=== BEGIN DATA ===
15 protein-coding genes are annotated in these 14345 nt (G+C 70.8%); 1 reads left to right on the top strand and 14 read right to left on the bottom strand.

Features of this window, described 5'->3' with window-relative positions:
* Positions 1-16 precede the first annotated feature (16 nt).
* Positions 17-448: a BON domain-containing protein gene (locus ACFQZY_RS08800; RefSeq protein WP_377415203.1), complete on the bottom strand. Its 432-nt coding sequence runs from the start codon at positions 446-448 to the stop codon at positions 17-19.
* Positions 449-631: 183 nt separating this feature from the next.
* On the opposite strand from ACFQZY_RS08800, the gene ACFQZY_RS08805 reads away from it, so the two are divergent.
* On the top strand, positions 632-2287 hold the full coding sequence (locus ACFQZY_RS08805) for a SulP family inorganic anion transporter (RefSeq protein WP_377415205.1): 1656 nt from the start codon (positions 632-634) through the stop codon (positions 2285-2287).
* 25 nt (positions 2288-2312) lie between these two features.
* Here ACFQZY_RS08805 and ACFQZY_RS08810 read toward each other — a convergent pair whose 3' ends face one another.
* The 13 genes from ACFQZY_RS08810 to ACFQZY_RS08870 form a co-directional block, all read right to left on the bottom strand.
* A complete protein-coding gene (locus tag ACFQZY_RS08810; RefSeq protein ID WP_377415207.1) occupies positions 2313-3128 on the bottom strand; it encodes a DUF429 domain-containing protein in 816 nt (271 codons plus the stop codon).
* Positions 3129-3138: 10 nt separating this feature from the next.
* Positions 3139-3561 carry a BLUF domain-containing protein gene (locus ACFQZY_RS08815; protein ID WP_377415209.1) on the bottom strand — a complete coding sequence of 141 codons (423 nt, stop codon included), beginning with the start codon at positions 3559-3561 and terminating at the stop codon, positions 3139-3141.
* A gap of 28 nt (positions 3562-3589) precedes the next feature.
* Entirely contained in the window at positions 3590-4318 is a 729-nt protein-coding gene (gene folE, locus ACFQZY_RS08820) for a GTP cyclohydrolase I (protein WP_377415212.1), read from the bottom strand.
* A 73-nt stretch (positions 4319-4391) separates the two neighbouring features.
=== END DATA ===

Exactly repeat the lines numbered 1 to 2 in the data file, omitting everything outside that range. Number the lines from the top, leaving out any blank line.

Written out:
15 protein-coding genes are annotated in these 14345 nt (G+C 70.8%); 1 reads left to right on the top strand and 14 read right to left on the bottom strand.

Features of this window, described 5'->3' with window-relative positions: